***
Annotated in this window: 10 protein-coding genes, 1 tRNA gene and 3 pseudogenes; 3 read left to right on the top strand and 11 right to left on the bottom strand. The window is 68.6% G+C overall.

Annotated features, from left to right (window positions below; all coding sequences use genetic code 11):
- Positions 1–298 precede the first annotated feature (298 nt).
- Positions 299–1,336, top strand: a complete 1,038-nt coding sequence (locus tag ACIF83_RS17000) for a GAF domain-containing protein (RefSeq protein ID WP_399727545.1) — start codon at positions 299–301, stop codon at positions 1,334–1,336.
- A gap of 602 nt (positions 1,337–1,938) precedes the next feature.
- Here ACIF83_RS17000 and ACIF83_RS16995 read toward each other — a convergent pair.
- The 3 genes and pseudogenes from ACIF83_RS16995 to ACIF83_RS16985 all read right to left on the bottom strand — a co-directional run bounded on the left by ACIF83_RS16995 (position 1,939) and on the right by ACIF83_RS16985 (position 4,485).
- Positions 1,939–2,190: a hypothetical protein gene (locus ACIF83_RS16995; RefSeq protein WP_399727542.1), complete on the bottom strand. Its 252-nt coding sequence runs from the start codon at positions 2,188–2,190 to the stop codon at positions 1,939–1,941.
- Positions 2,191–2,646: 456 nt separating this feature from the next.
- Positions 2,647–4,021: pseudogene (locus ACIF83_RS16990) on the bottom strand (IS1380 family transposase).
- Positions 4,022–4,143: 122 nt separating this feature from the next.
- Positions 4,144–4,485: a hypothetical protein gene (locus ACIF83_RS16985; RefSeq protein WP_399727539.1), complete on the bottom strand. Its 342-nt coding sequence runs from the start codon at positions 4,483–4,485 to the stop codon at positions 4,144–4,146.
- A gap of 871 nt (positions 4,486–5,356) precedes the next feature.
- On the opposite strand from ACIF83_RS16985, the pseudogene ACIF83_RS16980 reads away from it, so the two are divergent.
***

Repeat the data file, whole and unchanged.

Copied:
Annotated in this window: 10 protein-coding genes, 1 tRNA gene and 3 pseudogenes; 3 read left to right on the top strand and 11 right to left on the bottom strand. The window is 68.6% G+C overall.

Annotated features, from left to right (window positions below; all coding sequences use genetic code 11):
- Positions 1–298 precede the first annotated feature (298 nt).
- Positions 299–1,336, top strand: a complete 1,038-nt coding sequence (locus tag ACIF83_RS17000) for a GAF domain-containing protein (RefSeq protein ID WP_399727545.1) — start codon at positions 299–301, stop codon at positions 1,334–1,336.
- A gap of 602 nt (positions 1,337–1,938) precedes the next feature.
- Here ACIF83_RS17000 and ACIF83_RS16995 read toward each other — a convergent pair.
- The 3 genes and pseudogenes from ACIF83_RS16995 to ACIF83_RS16985 all read right to left on the bottom strand — a co-directional run bounded on the left by ACIF83_RS16995 (position 1,939) and on the right by ACIF83_RS16985 (position 4,485).
- Positions 1,939–2,190: a hypothetical protein gene (locus ACIF83_RS16995; RefSeq protein WP_399727542.1), complete on the bottom strand. Its 252-nt coding sequence runs from the start codon at positions 2,188–2,190 to the stop codon at positions 1,939–1,941.
- Positions 2,191–2,646: 456 nt separating this feature from the next.
- Positions 2,647–4,021: pseudogene (locus ACIF83_RS16990) on the bottom strand (IS1380 family transposase).
- Positions 4,022–4,143: 122 nt separating this feature from the next.
- Positions 4,144–4,485: a hypothetical protein gene (locus ACIF83_RS16985; RefSeq protein WP_399727539.1), complete on the bottom strand. Its 342-nt coding sequence runs from the start codon at positions 4,483–4,485 to the stop codon at positions 4,144–4,146.
- A gap of 871 nt (positions 4,486–5,356) precedes the next feature.
- On the opposite strand from ACIF83_RS16985, the pseudogene ACIF83_RS16980 reads away from it, so the two are divergent.